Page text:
The characteristics of reports to the police of child sexual abuse and the likelihood of cases proceeding to prosecution after delays in reporting
By Judy Cashmore, Alan Taylor, and Patrick Parkinson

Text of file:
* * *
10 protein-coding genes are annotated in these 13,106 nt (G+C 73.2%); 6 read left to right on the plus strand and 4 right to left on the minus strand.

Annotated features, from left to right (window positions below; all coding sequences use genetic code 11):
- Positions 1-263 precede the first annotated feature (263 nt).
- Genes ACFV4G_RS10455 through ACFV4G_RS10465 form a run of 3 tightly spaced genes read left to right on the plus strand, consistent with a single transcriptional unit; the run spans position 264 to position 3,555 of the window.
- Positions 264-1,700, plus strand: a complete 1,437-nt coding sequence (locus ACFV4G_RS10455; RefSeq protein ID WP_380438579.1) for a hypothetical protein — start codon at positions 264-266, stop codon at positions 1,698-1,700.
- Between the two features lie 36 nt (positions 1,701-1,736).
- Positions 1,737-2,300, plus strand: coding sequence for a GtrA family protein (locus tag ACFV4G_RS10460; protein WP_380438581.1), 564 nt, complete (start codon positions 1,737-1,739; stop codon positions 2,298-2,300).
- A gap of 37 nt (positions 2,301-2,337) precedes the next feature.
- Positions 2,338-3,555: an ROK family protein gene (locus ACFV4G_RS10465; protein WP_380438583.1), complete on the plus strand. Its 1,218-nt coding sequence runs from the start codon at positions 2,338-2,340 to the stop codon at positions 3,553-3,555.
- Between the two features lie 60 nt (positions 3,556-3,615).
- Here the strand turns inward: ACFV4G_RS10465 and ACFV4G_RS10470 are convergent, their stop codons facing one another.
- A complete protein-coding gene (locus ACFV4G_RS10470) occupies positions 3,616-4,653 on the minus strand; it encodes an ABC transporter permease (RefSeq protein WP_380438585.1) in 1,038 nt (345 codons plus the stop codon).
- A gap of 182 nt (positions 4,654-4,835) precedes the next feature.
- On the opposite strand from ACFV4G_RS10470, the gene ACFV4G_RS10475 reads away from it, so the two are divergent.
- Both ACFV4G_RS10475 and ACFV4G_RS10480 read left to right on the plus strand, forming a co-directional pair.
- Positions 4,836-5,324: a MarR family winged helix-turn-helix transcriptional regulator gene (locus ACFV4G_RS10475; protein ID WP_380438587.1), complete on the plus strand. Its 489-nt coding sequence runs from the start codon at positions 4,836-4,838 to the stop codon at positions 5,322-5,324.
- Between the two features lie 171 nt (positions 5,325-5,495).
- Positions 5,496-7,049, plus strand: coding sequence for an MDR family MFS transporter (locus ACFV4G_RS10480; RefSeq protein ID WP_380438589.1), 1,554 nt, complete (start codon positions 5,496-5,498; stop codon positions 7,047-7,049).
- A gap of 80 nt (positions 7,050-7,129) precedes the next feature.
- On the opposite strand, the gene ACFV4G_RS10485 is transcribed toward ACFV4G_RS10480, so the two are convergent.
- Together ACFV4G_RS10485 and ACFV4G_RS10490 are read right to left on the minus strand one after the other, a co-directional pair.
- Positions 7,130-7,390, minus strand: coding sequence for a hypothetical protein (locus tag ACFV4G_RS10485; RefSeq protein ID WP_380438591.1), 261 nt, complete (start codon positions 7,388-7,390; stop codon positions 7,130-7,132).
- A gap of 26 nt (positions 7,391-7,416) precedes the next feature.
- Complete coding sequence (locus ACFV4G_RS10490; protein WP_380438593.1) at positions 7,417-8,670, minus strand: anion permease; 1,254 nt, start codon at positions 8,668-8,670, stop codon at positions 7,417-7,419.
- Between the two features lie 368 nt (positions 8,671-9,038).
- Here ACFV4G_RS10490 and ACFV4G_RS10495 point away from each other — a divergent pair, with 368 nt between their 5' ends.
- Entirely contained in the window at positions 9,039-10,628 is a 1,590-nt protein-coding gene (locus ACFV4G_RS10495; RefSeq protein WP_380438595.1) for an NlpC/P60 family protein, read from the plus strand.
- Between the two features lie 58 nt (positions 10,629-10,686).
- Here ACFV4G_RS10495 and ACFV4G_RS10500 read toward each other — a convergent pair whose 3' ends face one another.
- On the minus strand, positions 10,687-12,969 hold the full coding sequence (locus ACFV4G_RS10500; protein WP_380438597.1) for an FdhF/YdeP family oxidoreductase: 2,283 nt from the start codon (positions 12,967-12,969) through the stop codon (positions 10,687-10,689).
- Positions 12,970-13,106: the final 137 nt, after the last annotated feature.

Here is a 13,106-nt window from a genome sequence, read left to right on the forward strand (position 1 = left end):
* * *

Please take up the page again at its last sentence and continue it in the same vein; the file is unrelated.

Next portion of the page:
Delays in disclosing and reporting child sexual abuse to the police are common, particularly among males and those who have been abused by clergy and others in a position of trust. This study, commissioned by the Royal Commission into Institutional Responses to Child Sexual Abuse, examined the patterns of timely and delayed reporting of sexual offences against children, and the likelihood of legal action commencing. De-identified unit record data for all sexual offences against children reported to the police over 20 years were obtained from official crime statistics agencies in two Australian states. While there were similarities between the two states in terms of the influence of public inquiries on reporting numbers over this period, and in the factors associated with delayed reporting, there were substantial differences in the likelihood of legal action being taken in cases reported by a child or adult complainants. In one state, legal action was more likely with increasing delay, until the delays extended to 10–20 years, after which the likelihood of legal action decreased. In the other state, the pattern was quite different – reports of sexual assault were somewhat more likely to result in legal action with immediate reporting. The least likely to proceed were cases involving young children in more recent years; long delays into adulthood were not necessarily adverse for prosecution.